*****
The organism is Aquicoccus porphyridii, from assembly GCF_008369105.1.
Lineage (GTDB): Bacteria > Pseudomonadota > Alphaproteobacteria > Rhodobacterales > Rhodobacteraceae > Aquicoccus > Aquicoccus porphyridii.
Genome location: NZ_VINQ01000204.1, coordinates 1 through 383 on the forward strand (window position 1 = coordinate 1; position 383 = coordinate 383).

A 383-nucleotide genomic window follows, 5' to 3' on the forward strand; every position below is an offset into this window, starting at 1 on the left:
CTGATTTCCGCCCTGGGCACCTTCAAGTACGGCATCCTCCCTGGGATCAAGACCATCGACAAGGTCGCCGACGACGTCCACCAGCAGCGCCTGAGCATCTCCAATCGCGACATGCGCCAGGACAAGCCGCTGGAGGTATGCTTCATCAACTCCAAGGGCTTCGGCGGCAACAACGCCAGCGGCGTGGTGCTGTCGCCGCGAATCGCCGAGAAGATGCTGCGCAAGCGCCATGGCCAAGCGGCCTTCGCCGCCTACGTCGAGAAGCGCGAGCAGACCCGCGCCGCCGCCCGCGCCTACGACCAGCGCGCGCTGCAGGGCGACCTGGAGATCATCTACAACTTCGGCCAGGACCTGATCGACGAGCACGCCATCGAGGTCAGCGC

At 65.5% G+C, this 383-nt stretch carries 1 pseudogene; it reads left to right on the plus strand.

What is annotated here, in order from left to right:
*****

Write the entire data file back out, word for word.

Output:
The organism is Aquicoccus porphyridii, from assembly GCF_008369105.1.
Lineage (GTDB): Bacteria > Pseudomonadota > Alphaproteobacteria > Rhodobacterales > Rhodobacteraceae > Aquicoccus > Aquicoccus porphyridii.
Genome location: NZ_VINQ01000204.1, coordinates 1 through 383 on the forward strand (window position 1 = coordinate 1; position 383 = coordinate 383).

A 383-nucleotide genomic window follows, 5' to 3' on the forward strand; every position below is an offset into this window, starting at 1 on the left:
CTGATTTCCGCCCTGGGCACCTTCAAGTACGGCATCCTCCCTGGGATCAAGACCATCGACAAGGTCGCCGACGACGTCCACCAGCAGCGCCTGAGCATCTCCAATCGCGACATGCGCCAGGACAAGCCGCTGGAGGTATGCTTCATCAACTCCAAGGGCTTCGGCGGCAACAACGCCAGCGGCGTGGTGCTGTCGCCGCGAATCGCCGAGAAGATGCTGCGCAAGCGCCATGGCCAAGCGGCCTTCGCCGCCTACGTCGAGAAGCGCGAGCAGACCCGCGCCGCCGCCCGCGCCTACGACCAGCGCGCGCTGCAGGGCGACCTGGAGATCATCTACAACTTCGGCCAGGACCTGATCGACGAGCACGCCATCGAGGTCAGCGC

At 65.5% G+C, this 383-nt stretch carries 1 pseudogene; it reads left to right on the plus strand.

What is annotated here, in order from left to right: